suspect about that.

MORNING: But we see that what she`s done, you know, is basically to put
her life`s work to, you know, furthering the causes of the NAACP. So,
that`s where the question of suspicion or her acting out of self-interest,
the whole story gets murky.

I agree with Melissa that really the interesting story here is why are we
all obsessing about this case? And I think it is because we are seeing her
-- she`s the embodiment of this collision course between old American
definitions of what race is and new ways of thinking about race. We`ve
got, on the one hand, the old one drop rule kind of system. You had a race
this you inherited from your parents biologically, you live with that your
entire life, it never changed.

But now, you know, that in fact, there is no such thing as racial blood,
there`s no such thing as back blood or white blood or black genes or white
genes for that matter. And so, we are left now grappling for new
explanations of what racism is.

SHARPTON: Within this era, Melissa, of redefining race, sex, in fact, a
poll of Americans who consider themselves multiracial shows that 29 percent
of them used to think of themselves as being of just one race. In other
words, their identity changed over time. We`re in an identity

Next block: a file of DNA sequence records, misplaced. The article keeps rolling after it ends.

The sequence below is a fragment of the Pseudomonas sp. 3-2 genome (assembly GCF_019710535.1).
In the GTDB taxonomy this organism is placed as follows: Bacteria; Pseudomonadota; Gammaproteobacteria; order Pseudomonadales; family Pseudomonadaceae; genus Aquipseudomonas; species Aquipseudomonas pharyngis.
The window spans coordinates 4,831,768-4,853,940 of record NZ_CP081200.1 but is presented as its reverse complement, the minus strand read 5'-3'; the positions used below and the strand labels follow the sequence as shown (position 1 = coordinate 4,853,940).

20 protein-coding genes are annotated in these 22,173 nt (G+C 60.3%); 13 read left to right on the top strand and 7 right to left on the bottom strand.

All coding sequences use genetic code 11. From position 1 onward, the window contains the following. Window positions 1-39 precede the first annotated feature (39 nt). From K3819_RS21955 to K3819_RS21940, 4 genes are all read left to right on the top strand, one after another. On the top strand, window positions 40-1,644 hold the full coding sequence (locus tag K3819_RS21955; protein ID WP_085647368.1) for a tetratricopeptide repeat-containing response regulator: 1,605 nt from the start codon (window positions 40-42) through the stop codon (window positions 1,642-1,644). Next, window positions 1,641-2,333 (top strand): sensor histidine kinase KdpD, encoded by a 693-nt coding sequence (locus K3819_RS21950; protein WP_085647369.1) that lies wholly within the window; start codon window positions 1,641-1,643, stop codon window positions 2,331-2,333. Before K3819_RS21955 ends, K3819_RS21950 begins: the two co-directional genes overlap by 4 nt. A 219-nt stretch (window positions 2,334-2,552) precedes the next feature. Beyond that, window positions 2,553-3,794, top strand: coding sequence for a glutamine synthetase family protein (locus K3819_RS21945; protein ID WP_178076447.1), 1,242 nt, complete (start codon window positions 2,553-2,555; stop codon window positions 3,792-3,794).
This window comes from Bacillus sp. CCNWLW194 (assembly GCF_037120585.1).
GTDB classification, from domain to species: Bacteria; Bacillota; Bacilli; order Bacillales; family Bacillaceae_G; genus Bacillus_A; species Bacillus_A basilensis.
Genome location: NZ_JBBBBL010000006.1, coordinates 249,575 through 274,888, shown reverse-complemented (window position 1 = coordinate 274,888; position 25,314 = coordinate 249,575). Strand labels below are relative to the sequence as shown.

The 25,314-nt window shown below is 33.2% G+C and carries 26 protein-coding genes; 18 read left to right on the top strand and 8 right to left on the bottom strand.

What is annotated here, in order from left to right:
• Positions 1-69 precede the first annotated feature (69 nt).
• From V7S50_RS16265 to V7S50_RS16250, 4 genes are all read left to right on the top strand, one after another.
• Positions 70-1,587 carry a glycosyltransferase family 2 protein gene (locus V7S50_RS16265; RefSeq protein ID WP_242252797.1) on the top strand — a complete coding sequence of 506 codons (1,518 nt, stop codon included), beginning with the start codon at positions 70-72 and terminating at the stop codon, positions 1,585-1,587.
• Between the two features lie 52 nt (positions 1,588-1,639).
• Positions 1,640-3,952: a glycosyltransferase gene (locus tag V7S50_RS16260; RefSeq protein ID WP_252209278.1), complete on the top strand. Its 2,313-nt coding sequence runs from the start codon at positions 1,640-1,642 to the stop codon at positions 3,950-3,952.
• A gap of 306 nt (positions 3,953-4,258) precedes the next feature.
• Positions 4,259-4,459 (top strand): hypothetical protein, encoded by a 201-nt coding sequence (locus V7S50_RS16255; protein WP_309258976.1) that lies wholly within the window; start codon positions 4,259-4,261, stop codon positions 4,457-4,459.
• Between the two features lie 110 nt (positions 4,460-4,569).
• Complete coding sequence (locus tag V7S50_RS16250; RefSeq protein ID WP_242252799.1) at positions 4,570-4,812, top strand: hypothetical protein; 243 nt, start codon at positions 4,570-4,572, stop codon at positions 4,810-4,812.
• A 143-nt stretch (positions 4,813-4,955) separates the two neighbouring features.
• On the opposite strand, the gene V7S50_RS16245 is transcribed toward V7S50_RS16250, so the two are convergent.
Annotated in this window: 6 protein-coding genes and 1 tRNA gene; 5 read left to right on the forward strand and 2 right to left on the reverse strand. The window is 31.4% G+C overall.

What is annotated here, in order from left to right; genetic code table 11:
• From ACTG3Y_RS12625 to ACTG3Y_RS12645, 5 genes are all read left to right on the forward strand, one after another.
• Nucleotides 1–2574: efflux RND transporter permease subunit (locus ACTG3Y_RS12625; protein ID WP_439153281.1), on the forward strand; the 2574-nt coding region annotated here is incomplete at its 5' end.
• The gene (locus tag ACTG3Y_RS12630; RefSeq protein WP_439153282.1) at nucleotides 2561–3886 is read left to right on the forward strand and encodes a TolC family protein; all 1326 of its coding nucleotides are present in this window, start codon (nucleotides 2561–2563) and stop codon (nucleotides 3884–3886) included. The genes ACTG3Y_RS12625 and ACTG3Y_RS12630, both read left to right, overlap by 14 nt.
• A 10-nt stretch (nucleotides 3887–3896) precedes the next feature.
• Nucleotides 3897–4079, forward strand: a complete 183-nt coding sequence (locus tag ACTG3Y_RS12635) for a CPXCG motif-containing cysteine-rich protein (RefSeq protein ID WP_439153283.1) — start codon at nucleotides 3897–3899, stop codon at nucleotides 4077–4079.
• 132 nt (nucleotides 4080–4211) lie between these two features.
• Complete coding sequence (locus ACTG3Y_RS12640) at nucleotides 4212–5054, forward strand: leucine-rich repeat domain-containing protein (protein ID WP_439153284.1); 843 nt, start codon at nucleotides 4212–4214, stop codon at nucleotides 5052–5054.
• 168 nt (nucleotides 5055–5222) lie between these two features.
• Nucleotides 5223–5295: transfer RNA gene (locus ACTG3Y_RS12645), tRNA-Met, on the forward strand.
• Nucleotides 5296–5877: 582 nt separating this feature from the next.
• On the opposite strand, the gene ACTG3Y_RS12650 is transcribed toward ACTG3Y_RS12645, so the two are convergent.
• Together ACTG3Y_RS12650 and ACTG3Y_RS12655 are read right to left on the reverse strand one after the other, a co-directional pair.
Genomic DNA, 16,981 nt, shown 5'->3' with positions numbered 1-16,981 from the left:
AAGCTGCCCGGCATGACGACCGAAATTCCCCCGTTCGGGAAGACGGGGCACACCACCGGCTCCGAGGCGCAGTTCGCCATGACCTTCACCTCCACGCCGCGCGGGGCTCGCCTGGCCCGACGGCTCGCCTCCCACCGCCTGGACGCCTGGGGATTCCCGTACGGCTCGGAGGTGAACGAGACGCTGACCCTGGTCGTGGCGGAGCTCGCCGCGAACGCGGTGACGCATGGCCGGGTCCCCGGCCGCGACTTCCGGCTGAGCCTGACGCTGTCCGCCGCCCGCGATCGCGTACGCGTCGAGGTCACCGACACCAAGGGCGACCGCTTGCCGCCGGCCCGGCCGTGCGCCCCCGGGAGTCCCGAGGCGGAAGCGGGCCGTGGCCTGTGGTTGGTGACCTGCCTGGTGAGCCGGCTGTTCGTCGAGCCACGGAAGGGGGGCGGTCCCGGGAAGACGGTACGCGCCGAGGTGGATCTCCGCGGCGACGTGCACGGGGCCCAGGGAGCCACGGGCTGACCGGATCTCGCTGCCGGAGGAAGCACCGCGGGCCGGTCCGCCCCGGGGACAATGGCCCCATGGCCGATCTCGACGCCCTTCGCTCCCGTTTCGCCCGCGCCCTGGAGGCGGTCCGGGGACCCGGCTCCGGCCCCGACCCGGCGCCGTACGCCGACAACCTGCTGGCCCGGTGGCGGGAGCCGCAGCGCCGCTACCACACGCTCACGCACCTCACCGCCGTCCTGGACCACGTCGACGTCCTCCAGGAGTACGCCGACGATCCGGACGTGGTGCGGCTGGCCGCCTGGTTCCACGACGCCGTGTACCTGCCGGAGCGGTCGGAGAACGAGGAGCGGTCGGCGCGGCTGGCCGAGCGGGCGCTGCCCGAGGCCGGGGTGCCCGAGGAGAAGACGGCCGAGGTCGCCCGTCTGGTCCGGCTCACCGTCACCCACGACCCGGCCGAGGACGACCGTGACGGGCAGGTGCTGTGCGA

transformative time now in America.

HARRIS-PERRY: And -- I want to remind people who may not know that NAACP
leadership in a local chapter is an unpaid position. Just, the number of
times that I`ve heard, she did it to get a job, I just want to point out,
that`s a volunteer opportunity, right? So there`s only a few people in the
NAACP that are paid, they`re not at the local level.

The second thing I want to say behind that, and I think that`s critical, is
we have watched the social construction of race on our own president. I
just want to point out the ways in which initially people said he wasn`t
black enough. And then people said actually he`s way too black. And then
this idea that he`s somehow foreign and not --

SHARPTON: Not American.

HARRIS-PERRY: And not American. And I`m just saying all of those things
are -- is she President Obama? No. But is there a similar set of
anxieties going on here.

SHARPTON: Same discussion.

Melissa Harris-Perry, Ann Morning, thank you both for your time tonight.
Make sure you catch more on Melissa in her cable exclusive interview with
Rachel Dolezal tonight at 8:00 p.m. eastern right here on "All In with